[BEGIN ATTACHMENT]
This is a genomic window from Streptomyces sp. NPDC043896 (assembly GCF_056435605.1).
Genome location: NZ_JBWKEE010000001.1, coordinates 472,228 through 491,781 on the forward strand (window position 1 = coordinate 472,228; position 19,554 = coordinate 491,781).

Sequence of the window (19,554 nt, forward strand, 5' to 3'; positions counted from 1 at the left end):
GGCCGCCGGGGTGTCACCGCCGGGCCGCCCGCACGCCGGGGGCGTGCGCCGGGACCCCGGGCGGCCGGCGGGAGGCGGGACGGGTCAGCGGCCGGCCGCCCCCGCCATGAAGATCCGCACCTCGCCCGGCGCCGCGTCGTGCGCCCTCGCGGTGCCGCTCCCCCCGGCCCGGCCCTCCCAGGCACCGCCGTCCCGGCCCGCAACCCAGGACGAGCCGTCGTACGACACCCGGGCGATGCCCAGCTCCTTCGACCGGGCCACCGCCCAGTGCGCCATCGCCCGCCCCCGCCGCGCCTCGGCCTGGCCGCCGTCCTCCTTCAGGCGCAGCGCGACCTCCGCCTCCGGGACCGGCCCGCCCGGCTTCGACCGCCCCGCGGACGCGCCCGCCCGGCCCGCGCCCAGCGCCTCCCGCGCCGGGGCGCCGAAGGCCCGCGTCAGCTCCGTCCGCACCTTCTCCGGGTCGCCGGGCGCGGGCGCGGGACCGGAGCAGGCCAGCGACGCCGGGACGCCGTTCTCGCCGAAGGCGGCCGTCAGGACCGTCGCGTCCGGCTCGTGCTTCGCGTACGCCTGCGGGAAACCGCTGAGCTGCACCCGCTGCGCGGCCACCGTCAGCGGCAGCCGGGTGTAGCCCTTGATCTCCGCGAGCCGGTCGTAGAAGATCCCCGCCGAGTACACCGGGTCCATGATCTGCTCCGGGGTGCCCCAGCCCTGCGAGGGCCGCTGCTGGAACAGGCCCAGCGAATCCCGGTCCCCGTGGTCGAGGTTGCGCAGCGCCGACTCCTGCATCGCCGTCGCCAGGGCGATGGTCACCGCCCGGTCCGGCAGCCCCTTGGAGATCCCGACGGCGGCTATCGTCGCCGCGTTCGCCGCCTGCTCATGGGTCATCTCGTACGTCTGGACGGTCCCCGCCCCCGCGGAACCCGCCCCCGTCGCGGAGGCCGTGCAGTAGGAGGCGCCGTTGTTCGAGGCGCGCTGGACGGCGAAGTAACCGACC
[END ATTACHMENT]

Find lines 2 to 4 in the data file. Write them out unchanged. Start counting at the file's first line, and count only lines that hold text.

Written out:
Genome location: NZ_JBWKEE010000001.1, coordinates 472,228 through 491,781 on the forward strand (window position 1 = coordinate 472,228; position 19,554 = coordinate 491,781).

Sequence of the window (19,554 nt, forward strand, 5' to 3'; positions counted from 1 at the left end):
GGCCGCCGGGGTGTCACCGCCGGGCCGCCCGCACGCCGGGGGCGTGCGCCGGGACCCCGGGCGGCCGGCGGGAGGCGGGACGGGTCAGCGGCCGGCCGCCCCCGCCATGAAGATCCGCACCTCGCCCGGCGCCGCGTCGTGCGCCCTCGCGGTGCCGCTCCCCCCGGCCCGGCCCTCCCAGGCACCGCCGTCCCGGCCCGCAACCCAGGACGAGCCGTCGTACGACACCCGGGCGATGCCCAGCTCCTTCGACCGGGCCACCGCCCAGTGCGCCATCGCCCGCCCCCGCCGCGCCTCGGCCTGGCCGCCGTCCTCCTTCAGGCGCAGCGCGACCTCCGCCTCCGGGACCGGCCCGCCCGGCTTCGACCGCCCCGCGGACGCGCCCGCCCGGCCCGCGCCCAGCGCCTCCCGCGCCGGGGCGCCGAAGGCCCGCGTCAGCTCCGTCCGCACCTTCTCCGGGTCGCCGGGCGCGGGCGCGGGACCGGAGCAGGCCAGCGACGCCGGGACGCCGTTCTCGCCGAAGGCGGCCGTCAGGACCGTCGCGTCCGGCTCGTGCTTCGCGTACGCCTGCGGGAAACCGCTGAGCTGCACCCGCTGCGCGGCCACCGTCAGCGGCAGCCGGGTGTAGCCCTTGATCTCCGCGAGCCGGTCGTAGAAGATCCCCGCCGAGTACACCGGGTCCATGATCTGCTCCGGGGTGCCCCAGCCCTGCGAGGGCCGCTGCTGGAACAGGCCCAGCGAATCCCGGTCCCCGTGGTCGAGGTTGCGCAGCGCCGACTCCTGCATCGCCGTCGCCAGGGCGATGGTCACCGCCCGGTCCGGCAGCCCCTTGGAGATCCCGACGGCGGCTATCGTCGCCGCGTTCGCCGCCTGCTCATGGGTCATCTCGTACGTCTGGACGGTCCCCGCCCCCGCGGAACCCGCCCCCGTCGCGGAGGCCGTGCAGTAGGAGGCGCCGTTGTTCGAGGCGCGCTGGACGGCGAAGTAACCGACC